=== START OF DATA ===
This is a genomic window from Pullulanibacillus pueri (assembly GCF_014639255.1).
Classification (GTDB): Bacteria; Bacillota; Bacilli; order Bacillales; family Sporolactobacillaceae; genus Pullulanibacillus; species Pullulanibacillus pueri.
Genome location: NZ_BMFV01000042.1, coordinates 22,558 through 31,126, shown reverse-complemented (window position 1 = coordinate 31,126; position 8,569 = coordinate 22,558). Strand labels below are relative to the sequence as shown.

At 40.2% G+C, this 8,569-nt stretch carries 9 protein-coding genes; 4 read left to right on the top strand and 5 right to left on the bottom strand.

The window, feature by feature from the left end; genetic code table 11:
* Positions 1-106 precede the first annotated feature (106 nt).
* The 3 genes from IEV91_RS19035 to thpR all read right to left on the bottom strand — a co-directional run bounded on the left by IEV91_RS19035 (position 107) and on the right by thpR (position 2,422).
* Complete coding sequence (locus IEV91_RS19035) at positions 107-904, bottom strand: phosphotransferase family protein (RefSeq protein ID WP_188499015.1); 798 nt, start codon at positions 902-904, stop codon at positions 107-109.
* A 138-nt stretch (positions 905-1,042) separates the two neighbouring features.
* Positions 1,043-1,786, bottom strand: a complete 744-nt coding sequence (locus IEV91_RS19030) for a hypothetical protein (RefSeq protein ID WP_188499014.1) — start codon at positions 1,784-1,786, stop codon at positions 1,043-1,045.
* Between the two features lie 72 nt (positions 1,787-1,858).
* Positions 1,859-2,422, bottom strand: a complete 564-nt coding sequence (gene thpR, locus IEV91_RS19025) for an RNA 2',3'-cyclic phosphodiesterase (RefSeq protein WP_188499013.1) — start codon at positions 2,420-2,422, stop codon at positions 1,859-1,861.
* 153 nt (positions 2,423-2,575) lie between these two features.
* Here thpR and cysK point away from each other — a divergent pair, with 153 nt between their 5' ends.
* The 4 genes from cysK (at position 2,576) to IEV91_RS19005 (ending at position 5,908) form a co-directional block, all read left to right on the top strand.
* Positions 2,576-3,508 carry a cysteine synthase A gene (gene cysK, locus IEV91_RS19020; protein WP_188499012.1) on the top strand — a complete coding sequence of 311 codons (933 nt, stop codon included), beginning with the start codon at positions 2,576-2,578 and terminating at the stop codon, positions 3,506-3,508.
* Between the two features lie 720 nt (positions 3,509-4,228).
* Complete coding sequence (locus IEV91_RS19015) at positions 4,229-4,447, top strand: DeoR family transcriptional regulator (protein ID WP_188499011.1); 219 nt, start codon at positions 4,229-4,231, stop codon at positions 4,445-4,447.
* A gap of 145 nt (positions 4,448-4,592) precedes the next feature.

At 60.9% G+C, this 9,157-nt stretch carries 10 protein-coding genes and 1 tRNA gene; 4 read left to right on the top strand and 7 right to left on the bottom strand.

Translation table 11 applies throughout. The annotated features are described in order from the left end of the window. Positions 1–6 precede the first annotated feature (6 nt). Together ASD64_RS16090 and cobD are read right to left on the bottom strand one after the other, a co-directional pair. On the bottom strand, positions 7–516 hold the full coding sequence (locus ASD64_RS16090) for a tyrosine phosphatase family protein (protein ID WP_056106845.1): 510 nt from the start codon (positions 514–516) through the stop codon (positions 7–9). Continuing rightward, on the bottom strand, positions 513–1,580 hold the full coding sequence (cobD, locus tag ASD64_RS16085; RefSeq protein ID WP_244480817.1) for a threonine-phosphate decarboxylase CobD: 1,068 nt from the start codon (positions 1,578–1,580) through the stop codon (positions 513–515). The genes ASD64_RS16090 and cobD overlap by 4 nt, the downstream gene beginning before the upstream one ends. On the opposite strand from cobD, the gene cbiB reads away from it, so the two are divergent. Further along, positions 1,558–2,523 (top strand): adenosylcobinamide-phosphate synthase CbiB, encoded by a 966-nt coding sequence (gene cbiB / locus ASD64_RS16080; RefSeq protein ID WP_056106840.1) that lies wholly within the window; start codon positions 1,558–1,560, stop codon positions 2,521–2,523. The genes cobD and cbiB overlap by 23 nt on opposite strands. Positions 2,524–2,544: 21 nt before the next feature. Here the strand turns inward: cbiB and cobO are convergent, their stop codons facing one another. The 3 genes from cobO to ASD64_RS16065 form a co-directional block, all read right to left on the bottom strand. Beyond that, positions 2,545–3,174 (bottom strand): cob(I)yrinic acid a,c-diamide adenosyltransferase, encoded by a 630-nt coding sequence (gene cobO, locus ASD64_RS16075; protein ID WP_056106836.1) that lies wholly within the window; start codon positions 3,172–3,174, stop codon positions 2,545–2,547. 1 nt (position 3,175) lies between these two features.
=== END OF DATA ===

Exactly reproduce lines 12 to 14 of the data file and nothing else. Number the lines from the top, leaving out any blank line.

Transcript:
* Positions 1,859-2,422, bottom strand: a complete 564-nt coding sequence (gene thpR, locus IEV91_RS19025) for an RNA 2',3'-cyclic phosphodiesterase (RefSeq protein WP_188499013.1) — start codon at positions 2,420-2,422, stop codon at positions 1,859-1,861.
* 153 nt (positions 2,423-2,575) lie between these two features.
* Here thpR and cysK point away from each other — a divergent pair, with 153 nt between their 5' ends.